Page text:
Rob Bishop. (GFR Media) (horizontal-x3)
Rob Bishop. (GFR Media)

Washington –Spokesperson for the chairman of the House Committee on Natural Resources, Rob Bishop (Utah), said that the Republican congressman has not officially sent the letter – asking the US Department of Justice to assist the government of Puerto Rico in case of a new referendum on the island.

Bishop's spokesperson, Kristina Baum, said that the letter –although signed and dated- should be considered a draft. According to Baum, the final content is discussed with Resident Commissioner, Jenniffer González.

"Jenniffer is leading this effort in coordination with Bishop," Baum told El Nuevo Día.

In the letter he signed on November 21, addressed to acting US Attorney General, Matthew Whitaker, Bishop, outgoing chairman of the House Committee on Natural Resources, requests to assist with a "statehood yes-or-no" referendum, if the government of Puerto Rico decides to take that route.

Bishop recalled a January 2014 law still in force that allows the US Attorney's Office to validate the constitutionality and compliance with federal public policy of status alternatives and review the educational campaign of a new referendum on the political future of Puerto Rico, then, the US Attorney´s Office would allocate $2.5 million to help finance the referendum.

In 2017, the government of Ricardo Rosselló Nevares – which has not suggested a new referendum – began the process with the US Department of Justice to validate the status alternatives regarding the plebiscite which was held on June 2017.

But, after the US Department of Justice determined to include the current territorial status in the ballot, which was originally going to be a choice between statehood and independence, the government of Puerto Rico did not wait for the final certification. 

Amid a boycott from opposition parties, statehood obtained 97 percent in that referendum, but the voter turnout was only 23 percent.

Since last June, González is promoting in the House a bill that, according to her, proposes to incorporate Puerto Rico as a territory and create a Congress Task Force to study the law changes required for the island to become the 51st state.

Although Bishop is a co-sponsor of Commissioner González bill 6246, he did not hold a hearing to discuss it. Last week, and unless he is forced to reopen a new one, Bishop held his last committee markup.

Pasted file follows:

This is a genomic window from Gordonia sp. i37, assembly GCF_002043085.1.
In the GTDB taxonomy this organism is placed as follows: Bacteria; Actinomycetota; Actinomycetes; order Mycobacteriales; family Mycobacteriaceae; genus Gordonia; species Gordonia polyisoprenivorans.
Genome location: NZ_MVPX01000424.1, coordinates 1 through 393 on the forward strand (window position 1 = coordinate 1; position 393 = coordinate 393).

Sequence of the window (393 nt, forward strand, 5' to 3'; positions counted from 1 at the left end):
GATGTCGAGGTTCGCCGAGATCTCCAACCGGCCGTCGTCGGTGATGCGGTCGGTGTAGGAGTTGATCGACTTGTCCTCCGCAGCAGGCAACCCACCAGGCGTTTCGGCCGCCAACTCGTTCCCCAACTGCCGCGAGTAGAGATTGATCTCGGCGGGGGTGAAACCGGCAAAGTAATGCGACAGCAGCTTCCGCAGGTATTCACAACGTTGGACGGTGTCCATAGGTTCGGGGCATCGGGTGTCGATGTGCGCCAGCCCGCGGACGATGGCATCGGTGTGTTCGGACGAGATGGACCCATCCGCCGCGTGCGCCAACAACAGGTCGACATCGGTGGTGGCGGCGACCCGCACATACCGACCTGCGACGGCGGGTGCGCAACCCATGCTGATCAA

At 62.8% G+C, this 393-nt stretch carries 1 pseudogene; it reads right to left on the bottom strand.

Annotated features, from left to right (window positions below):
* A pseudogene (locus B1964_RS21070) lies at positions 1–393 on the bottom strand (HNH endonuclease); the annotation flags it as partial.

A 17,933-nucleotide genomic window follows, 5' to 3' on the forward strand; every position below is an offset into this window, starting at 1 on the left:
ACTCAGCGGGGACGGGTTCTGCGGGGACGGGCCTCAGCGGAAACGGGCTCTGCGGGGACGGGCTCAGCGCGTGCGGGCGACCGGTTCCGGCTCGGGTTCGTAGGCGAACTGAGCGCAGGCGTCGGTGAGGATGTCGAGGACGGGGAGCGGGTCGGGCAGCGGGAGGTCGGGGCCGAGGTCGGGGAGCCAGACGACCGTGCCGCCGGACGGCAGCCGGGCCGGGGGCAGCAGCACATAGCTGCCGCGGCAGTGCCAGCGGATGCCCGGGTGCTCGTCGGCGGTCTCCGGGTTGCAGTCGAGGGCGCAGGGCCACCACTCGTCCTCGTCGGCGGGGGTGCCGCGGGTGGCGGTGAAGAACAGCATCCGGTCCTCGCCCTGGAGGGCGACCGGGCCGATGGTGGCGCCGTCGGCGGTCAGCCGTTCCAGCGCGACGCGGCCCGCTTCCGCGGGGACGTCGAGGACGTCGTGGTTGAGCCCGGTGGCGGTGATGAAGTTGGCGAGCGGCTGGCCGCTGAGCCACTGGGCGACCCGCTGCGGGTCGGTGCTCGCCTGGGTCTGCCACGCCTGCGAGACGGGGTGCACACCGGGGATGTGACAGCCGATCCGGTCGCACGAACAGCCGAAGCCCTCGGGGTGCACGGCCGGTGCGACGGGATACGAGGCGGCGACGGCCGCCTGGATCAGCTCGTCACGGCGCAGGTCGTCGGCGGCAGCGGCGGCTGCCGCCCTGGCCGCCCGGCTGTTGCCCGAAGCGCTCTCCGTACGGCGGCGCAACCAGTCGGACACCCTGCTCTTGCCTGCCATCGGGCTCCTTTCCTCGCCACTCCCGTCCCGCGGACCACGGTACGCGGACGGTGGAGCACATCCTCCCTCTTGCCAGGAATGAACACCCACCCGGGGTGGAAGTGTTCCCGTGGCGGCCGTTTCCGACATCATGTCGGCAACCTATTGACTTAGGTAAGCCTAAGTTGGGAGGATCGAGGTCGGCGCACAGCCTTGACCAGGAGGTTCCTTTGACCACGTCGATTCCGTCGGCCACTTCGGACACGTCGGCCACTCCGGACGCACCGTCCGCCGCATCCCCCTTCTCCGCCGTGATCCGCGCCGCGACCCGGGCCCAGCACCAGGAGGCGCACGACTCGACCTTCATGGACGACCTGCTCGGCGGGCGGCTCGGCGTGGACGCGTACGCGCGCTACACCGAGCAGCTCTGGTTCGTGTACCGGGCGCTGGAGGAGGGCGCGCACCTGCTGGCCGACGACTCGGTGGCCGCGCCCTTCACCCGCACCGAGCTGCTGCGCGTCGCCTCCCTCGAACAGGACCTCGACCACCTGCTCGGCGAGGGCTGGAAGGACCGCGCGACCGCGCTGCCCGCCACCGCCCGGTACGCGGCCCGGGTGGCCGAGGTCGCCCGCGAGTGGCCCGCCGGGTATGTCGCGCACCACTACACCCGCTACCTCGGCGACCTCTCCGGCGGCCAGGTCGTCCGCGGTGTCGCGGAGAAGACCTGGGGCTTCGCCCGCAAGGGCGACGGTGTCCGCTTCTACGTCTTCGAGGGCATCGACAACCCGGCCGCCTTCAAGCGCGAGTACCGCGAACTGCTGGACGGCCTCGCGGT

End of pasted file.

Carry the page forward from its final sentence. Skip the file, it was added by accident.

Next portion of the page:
González, who has not been available to speak about Bishop's letter, said that she does not rule out for her bill to be discussed before the end of the year or to add her bill to another legislation.

But, according to Baum, she is also working in the letter in which Bishop recommends a new local referendum certified by the US Department of Justice.

In the letter, which his office describes as a draft, Bishop acknowledged that the 2012 and2017 plebiscites – although he considers they reflect that statehood won the majority vote– were locally promoted and not federally certified.

Neither Governor Ricardo Rosselló Nevares nor Commissioner González suggested to promote a "statehood yes-or-no” referendum on the island. In the past, they argued that there is no need for a new plebiscite for Congress to consider statehood for the island.

But Bishop's proposal -received yesterday by New Progressive Party Representative José Aponte- suggests that considering a new status referendum, has been, at least, under discussion with Commissioner González. To call this "statehood yes-or-no" referendum, a new federal legislation for it to be reviewed by the US Department of Justice would not be necessary.

In the letter to the acting Attorney General – that El Nuevo Día obtained through sources close to the White House and La Fortaleza –, Bishop stated that a proposal for a vote on the admission of Puerto Rico as a state would be consistent with the procedures that led to the transition of Alaska and Hawaii from territories to states. 

Meanwhile, President Donald Trump´s administration has ruled out both the 2017 and 2012 plebiscites and even Trump has given an "absolute no" to statehood. Democrat Raúl Grijalva, next chairman of the House Committee on Natural Resources, warned that, due to low voter turnout, the 2017 plebiscite cannot be a reference to push a new process regarding Puerto Rico´s political future.


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